NKU’s Strategic Planning Committee reached out to students on April 2 by way of a feedback session to gauge student opinions on issues revolving around the university.
The student-only session featured representatives from seven of the 10 implementation teams, according to Dr. Vickie Natale, the executive director of the planning and performance of the university’s institutional effectiveness.
The representatives asked students questions related to their implementation teams for feedback. An estimated 90-100 students gathered in the University Center Ballroom, according to Katie Herschede executive assistant to the president/secretary to the Board of Regents.
The hour-long feedback session was divided into 15-minute sessions, according to Natale. She added that through that method, students could choose which four of the seven they wanted to visit.
The three implementation teams that were absent for the session, the Human & Organizational Development, Financial Resources and the Inclusive Excellence teams, were not there for different reasons.
Natale said that the Human & Organizational Development team wasn’t there because that team works with NKU employees and that the Financial Resources team had “already done a preliminary report.”
The teams were formed across the university from different backgrounds, according to the Senior Vice President of Institutional Effectiveness Dr. Sue Hodges Moore.
“We have formed teams made of staff, faculty, students in some cases, administrators throughout the campus to help develop plans that can further implement the Strategic Plan,” Hodges Moore said. “A lot of times in organizations, they spend a lot of time developing a strategic plan, and then it sits on the shelf gathering dust. That’s not going to happen at Northern Kentucky University.”
Natale suggested that students interested in learning more about the different implementation teams can visit the site, which has timelines for each of the individual teams and shows what each team has done.
“You can see what [the committees] are looking at and dealing with,” Natale said. “You got these committees… What their timeline is for what they’re doing and who’s involved, the membership of the committee. That sort of thing.”
Since the strategic plan was passed in November, President Geoffrey Mearns has strived toward transparency, according to Hodges Moore.
“It seeks the participation of individuals all across campus, whether that’s faculty, staff, students, so forth,” Hodges Moore said. “One way we’re doing that with these implementation plans is to hold these open forums.”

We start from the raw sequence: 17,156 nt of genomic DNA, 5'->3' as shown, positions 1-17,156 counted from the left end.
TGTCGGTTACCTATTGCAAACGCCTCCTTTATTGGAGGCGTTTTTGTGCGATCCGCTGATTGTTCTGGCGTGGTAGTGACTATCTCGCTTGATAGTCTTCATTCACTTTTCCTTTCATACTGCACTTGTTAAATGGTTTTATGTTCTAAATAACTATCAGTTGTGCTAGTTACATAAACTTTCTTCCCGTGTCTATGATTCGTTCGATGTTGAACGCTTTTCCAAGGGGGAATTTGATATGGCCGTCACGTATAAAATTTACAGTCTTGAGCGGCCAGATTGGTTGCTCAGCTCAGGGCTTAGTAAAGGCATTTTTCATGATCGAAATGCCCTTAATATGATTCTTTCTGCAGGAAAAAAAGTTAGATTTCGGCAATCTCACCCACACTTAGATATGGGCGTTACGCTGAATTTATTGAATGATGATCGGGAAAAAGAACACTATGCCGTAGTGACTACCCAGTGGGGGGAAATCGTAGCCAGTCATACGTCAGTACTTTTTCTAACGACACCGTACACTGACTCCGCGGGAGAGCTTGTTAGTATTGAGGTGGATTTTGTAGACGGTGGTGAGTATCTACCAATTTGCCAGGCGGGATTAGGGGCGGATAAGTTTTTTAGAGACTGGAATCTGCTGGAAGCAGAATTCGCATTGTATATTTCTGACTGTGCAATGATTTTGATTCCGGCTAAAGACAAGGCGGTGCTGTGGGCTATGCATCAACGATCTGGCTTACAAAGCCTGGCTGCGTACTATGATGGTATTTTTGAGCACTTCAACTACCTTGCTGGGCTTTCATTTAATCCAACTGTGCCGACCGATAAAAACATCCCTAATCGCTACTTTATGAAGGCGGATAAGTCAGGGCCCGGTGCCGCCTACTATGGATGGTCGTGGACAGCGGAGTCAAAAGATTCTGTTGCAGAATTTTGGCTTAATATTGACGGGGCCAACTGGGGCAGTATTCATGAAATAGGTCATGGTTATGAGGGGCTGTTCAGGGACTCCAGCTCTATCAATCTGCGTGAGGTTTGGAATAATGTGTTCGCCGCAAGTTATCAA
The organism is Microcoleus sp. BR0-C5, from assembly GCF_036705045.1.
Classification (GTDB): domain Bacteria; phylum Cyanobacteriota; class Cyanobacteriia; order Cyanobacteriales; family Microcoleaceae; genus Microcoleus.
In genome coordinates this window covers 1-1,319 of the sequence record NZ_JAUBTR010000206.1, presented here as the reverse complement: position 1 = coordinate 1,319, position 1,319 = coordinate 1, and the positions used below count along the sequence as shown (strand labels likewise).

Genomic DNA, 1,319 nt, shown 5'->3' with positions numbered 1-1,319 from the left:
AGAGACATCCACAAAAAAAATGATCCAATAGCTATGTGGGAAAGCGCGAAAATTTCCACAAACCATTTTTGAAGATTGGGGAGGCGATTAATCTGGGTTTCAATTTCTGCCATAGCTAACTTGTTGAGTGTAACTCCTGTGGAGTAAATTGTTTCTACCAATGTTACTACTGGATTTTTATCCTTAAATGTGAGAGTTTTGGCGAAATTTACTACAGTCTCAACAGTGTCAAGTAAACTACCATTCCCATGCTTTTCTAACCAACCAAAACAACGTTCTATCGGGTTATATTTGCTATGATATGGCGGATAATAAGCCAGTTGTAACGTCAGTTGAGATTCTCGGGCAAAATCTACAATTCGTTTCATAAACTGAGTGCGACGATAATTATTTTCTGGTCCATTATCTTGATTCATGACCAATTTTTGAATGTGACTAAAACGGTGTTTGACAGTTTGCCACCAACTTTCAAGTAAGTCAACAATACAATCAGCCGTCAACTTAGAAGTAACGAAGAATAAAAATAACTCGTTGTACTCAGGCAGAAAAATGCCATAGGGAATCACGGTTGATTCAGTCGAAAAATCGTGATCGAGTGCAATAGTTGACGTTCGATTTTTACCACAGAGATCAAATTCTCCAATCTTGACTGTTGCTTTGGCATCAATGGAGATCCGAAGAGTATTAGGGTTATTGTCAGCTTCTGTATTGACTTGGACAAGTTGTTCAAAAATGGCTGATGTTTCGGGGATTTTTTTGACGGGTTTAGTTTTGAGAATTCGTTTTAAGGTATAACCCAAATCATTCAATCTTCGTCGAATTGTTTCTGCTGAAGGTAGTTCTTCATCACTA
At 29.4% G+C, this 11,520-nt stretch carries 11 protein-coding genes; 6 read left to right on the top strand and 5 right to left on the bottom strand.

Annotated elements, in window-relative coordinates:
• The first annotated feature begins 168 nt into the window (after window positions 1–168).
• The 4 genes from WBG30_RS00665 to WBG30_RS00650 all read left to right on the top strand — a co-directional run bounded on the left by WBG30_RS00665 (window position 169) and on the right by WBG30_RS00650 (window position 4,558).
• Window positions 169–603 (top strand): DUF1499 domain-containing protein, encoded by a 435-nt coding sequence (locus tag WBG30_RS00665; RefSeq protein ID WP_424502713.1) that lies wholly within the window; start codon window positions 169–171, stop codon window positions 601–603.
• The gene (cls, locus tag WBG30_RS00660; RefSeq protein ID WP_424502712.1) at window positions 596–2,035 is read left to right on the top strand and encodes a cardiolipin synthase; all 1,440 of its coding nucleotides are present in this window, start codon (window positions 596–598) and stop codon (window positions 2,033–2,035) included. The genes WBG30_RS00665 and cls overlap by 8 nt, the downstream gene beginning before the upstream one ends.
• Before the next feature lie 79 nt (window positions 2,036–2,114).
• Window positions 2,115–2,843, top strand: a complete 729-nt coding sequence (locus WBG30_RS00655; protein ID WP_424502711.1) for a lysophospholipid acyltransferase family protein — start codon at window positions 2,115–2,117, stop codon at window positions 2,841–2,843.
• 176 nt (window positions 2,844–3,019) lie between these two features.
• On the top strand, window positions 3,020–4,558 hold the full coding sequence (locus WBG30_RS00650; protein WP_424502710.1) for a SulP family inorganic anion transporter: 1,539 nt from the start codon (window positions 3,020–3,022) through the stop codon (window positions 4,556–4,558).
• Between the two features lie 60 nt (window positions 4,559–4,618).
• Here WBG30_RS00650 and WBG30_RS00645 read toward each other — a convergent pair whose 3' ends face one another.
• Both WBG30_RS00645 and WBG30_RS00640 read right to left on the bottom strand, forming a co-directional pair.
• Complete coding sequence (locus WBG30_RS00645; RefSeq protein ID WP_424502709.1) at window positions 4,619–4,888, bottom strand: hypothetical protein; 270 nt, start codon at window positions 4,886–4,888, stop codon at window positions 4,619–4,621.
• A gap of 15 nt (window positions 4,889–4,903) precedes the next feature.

Of all the implementation teams, both Natale and Hodges Moore think Student Retention & Success were the most important to students.
“They are drilling down on what it is that we can do to help students, of all backgrounds, be successful whether residential students, commuter students, adult students. It’s really the centerpiece of the strategic plan,” Hodges Moore said.
Students who didn’t make it to the session but still want to ask questions or give feedback can do so at https://nku.co1.qualtrics.com/SE/?SID=SV_6nfUuN1ALMmCOuV
Marketing & Public Awareness
By Courtney Ferguson & Brody Kenny
The Marketing & Public Awareness booth at the Strategic Plan Forum brought students together to discuss how best to to promote NKU to prospective students.
At the forum, one of the first concerns brought to light was: “NKU doesn’t get the university status it deserves,” said junior Erin Edwards.
Students feel the positive aspects of NKU should be emphasized, such as accessibility, student involvement, class size, affordability, appearance of classes, and hands-on-learning.
“NKU has such a small campus feel, and I think that you can have fun and still be in your backyard if you live here,” said Trevor Dunaway, a senior accounting major.
Madisson Dougherty, a sophomore finance major, says she has been greatly encouraged by the support provided by NKU.
“The way the community of school is actually involved itself has helped me a lot because I wasn’t really expecting that at first,” Doughtery said.
When she was an incoming student, Doughtery was concerned about not getting the “typical” college experience, but she says her fears were unfounded.
“With living at home, I still get to do the college experience because I was really afraid of that first,” Doughtery said.
Many students expressed concerns about the lack of advertisements outside of Northern Kentucky. A student participant said that “in Northern Kentucky every other commercial is for NKU, across the river there is hardly any.”
While some students agree that NKU has a small school feel, they agree there are a lot of “big school opportunities,” and that NKU’s in the “transitioning phase” of it’s identity.
By Alyson Schoenung & Katie Smolkovich
Voices talking over one another reiterated the same idea: students who aren’t involved on campus have a hard time finding opportunities and information encouraging participation in service learning.
Dr. Doris Shaw, College of Business department chair and facilitator of the Community Engagement session and a representative of the Community Engagement team, responded to student Arturo Minera’s plea for more service learning classes throughout the university by asking, “Let me flip this on you; do you think we need more?”
Minera, a senior electronic media and broadcasting major, spent the majority of his time at the open forum pushing for more service learning classes across departments, especially those accessible to commuter students.
“I know there’s a lot of community service opportunities,” Minera said. “But I don’t see opportunities for commuters to engage in the traditional definition of community service at a time that they can do it,” he said.